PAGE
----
Guest post by Janya Eighani - Principle Solicitor at Lehman Walsh Lawyer
Is it really a private coin given the fact that blockchain technology is a decentralised system?
What are Privacy Coins?
Cryptocurrency investors are not limited in their choices. There are hundreds of cryptocurrencies and at least 39 of them have a market capitalisation of over US$1billion.
However, not all cryptocurrencies provide the same level of anonymity for those who use them.
Regular cryptocurrencies, such as Bitcoin or Ethereum, provide a certain amount of privacy due to their nature as mechanism of exchange protected by cryptography.
However, despite the ability to use a pseudonym to shield one’s identity, access to a blockchain ledger allows transactions to be viewed publicly. If personal details can be matched to an IP address, use of cryptocurrencies can quickly become observable. Certain businesses, such as Elliptic, operate as analysts of Bitcoin capital flows, demonstrating the relative visibility of Bitcoin payments.
Privacy coins, as their name suggests, offer users the ability to keep their transactions truly incognito. There are a number of privacy coins on the market, such as Monero and Dash, that use various methods allow their owners to remain anonymous. Advanced cryptographic techniques operate to keep the currency untraceable, while transaction locations and amounts can be protected by distributing the transaction between large numbers of data addresses.
How private are they?
Not all privacy coins provide the same level of concealment. Certain currencies, such as Zcash, continue to use blockchain to authenticate their transactions and can still be traced to an IP address. On the other hand, Monero operates by using dealings that are conducted via throwaway accounts, so that although Monero is exchanged via the blockchain, no traceable link is left to find the users. A further level of privacy is provided by the use of ring signatures to hide the amounts used.
Whether true secrecy on the blockchain can be achieved has been questioned. Advances in cryptography and mathematics are touted as providers of greater security and privacy. However, they may yet be accessible. Privacy technology used by Zcash and Monero relies on elaborate digital associations between multiple transaction verifiers. This places dependence on the other links in the verification process. Users of privacy coins may still find themselves unsure about whether their activity remains opaque.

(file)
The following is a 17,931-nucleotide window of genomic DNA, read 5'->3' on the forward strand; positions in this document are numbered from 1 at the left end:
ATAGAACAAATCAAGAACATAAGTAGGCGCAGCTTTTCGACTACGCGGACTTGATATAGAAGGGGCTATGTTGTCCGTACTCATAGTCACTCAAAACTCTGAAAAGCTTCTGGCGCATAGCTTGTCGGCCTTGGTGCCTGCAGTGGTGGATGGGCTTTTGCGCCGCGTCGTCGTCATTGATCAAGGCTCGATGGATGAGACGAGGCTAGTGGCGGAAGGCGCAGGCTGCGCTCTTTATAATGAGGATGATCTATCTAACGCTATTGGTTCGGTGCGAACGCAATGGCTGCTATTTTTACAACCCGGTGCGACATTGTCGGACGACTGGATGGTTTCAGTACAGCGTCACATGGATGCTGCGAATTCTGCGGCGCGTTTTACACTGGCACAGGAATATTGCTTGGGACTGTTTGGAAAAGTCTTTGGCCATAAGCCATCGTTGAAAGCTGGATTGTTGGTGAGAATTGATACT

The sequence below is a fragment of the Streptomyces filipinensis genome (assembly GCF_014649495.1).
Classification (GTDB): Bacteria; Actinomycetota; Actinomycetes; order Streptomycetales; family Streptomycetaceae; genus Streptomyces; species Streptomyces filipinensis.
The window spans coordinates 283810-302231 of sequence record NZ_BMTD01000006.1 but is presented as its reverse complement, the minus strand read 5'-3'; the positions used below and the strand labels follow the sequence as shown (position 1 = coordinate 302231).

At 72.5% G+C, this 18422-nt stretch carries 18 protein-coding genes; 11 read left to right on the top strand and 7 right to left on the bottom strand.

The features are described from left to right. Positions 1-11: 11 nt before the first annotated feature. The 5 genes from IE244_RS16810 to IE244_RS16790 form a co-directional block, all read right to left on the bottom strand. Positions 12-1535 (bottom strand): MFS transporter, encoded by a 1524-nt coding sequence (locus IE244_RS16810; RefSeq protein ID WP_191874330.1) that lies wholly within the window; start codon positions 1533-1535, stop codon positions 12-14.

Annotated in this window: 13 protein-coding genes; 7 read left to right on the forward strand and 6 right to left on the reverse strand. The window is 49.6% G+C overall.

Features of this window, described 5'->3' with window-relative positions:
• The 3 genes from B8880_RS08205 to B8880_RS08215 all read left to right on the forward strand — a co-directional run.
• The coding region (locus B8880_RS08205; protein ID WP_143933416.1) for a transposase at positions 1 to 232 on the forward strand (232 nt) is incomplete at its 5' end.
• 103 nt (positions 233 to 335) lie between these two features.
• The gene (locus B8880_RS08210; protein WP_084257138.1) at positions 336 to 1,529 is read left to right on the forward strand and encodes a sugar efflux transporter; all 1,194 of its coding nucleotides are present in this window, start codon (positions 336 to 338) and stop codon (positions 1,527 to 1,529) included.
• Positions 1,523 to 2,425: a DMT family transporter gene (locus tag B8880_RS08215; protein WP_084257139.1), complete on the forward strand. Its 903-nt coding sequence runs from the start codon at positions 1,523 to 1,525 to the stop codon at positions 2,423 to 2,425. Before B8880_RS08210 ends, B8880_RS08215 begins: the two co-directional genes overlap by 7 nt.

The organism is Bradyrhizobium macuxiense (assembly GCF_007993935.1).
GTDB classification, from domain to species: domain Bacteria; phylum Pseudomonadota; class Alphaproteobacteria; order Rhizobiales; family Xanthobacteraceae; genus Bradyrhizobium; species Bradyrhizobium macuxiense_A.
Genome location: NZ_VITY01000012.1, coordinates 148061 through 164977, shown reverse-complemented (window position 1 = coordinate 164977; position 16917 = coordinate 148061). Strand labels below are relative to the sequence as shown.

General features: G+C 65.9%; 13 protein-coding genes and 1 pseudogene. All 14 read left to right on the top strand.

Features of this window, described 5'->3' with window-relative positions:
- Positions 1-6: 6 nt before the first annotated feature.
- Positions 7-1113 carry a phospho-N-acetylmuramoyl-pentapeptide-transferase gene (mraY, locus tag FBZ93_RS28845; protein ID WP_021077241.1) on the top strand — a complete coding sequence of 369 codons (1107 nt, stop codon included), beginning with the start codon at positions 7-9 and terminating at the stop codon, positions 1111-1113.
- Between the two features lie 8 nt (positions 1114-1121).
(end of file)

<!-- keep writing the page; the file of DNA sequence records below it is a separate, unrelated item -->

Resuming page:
What is the law concerning transactions made using cryptocurrencies?
There is no comprehensive legal regime for digital currencies. Yet despite cryptocurrencies being relatively new to the general public, some attempts have been made by regulatory authorities to track the identities of users. The current legal framework for regular monetary transactions is primarily aimed at anti-money laundering. The US Bank Secrecy Act (1970) requires that all financial institutions are registered and provide identification of their customers and dealings. In 2013 it was noted that these requirements extended to ‘virtual currencies’, including any blockchain transaction.
Driven primarily by concerns over taxation and the use of cryptocurrencies as a tool of criminal activity, potential regulation has had a destabilising effect on the crypto market. The US Government Accountability Office, an investigative body for the US Congress, has written a report in which one of its stated aims is to provide information on the names of account holders and the amounts of cryptocurrency. In Germany, a capital assets tax on cryptocurrency transactions has been proposed, however, it relies on voluntary reporting of income by users themselves.
It is clear that the potential value of privacy coins may be tied to the requirements stipulated in future government regulations of digital transactions. Should the policing of private cryptocurrency users be tightened, privacy coins may well end up losing value.